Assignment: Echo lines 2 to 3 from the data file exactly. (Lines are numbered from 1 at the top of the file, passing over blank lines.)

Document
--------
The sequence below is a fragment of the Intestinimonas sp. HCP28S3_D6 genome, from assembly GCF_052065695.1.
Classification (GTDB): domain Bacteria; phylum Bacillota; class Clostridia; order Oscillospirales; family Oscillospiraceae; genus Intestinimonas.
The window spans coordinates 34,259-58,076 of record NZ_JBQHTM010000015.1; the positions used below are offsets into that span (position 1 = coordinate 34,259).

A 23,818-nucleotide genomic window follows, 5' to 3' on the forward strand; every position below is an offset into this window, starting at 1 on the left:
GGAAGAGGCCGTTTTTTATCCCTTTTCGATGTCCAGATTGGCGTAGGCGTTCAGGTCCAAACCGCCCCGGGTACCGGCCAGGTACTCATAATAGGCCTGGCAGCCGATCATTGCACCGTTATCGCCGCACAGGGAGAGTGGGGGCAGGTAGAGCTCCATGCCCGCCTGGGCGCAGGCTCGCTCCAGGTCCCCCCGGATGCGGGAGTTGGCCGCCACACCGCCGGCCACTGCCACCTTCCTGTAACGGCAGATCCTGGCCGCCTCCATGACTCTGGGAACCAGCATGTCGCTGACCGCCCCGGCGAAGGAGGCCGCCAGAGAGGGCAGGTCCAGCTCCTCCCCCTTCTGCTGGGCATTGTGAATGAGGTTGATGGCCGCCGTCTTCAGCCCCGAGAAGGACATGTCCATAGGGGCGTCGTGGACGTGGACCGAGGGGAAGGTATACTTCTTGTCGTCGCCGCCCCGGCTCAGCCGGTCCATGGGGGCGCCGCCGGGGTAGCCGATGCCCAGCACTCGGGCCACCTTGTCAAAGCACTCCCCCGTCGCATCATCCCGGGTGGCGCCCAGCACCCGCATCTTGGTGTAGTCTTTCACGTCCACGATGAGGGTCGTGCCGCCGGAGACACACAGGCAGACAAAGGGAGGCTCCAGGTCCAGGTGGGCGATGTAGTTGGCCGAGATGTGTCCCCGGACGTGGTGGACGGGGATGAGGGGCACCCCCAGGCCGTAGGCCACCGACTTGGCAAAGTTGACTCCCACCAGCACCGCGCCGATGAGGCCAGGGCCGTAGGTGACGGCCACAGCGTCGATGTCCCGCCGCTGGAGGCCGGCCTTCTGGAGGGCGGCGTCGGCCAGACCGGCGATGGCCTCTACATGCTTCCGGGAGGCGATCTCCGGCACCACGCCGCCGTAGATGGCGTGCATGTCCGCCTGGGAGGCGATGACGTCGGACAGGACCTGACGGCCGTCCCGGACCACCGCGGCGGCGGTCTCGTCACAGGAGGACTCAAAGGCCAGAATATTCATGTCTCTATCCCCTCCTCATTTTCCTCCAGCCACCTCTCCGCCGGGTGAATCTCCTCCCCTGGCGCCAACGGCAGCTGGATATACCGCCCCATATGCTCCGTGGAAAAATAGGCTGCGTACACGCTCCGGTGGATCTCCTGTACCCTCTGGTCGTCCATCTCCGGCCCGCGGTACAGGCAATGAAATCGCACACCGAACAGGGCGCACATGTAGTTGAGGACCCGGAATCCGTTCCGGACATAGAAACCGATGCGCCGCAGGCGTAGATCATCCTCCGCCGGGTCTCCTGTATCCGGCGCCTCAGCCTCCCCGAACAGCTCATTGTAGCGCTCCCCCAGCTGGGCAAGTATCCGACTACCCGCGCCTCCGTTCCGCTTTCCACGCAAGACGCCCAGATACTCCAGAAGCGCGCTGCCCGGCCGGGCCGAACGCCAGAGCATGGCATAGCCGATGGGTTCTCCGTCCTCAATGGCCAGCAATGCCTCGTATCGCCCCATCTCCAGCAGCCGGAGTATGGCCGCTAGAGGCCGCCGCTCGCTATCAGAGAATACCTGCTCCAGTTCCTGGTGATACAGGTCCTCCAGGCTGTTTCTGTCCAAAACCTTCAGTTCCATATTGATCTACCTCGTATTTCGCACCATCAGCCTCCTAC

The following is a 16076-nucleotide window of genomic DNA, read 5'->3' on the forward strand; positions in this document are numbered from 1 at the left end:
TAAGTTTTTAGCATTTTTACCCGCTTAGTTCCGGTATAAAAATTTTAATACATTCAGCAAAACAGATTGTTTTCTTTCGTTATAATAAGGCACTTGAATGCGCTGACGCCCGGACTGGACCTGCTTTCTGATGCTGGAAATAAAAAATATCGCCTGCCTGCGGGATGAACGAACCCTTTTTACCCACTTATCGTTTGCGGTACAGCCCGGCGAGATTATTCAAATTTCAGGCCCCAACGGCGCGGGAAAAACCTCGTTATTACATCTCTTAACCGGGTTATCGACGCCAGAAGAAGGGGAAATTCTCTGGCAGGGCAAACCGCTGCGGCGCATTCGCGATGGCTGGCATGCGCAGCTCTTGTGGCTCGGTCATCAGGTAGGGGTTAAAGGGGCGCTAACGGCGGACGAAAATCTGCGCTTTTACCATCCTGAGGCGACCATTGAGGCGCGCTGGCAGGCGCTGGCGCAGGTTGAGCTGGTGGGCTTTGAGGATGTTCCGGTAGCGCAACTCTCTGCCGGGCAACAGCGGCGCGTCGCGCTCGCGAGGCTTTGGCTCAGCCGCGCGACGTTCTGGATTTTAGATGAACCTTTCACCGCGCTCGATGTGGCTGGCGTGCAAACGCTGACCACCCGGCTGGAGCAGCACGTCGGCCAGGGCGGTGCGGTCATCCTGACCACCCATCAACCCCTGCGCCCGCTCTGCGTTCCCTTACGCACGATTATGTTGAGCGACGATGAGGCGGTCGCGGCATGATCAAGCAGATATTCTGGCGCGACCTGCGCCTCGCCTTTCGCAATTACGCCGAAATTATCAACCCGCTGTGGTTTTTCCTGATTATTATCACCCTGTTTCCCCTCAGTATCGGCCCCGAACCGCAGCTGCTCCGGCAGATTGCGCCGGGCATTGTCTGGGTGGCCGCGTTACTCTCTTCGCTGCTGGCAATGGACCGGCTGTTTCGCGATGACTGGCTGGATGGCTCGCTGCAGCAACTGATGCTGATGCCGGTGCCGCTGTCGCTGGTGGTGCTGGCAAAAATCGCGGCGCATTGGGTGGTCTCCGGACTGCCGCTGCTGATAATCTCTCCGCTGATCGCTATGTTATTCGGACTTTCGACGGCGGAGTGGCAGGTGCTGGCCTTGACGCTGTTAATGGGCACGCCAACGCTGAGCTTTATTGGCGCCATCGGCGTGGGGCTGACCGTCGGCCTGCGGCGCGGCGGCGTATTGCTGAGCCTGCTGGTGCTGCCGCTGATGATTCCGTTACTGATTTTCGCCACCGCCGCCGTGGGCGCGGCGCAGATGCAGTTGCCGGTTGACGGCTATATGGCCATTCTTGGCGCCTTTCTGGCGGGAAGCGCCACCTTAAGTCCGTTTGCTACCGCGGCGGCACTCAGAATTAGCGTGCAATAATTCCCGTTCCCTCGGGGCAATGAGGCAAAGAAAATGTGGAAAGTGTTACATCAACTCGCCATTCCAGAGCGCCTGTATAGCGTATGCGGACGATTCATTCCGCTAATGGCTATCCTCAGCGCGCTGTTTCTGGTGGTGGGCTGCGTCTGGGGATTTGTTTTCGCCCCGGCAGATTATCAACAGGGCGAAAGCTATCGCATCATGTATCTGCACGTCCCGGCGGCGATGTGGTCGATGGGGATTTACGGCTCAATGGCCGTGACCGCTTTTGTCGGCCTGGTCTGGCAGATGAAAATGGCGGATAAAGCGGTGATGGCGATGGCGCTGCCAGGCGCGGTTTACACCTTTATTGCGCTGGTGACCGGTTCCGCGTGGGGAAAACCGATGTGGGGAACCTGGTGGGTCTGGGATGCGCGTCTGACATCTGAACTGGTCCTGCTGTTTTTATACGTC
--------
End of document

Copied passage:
Classification (GTDB): domain Bacteria; phylum Bacillota; class Clostridia; order Oscillospirales; family Oscillospiraceae; genus Intestinimonas.
The window spans coordinates 34,259-58,076 of record NZ_JBQHTM010000015.1; the positions used below are offsets into that span (position 1 = coordinate 34,259).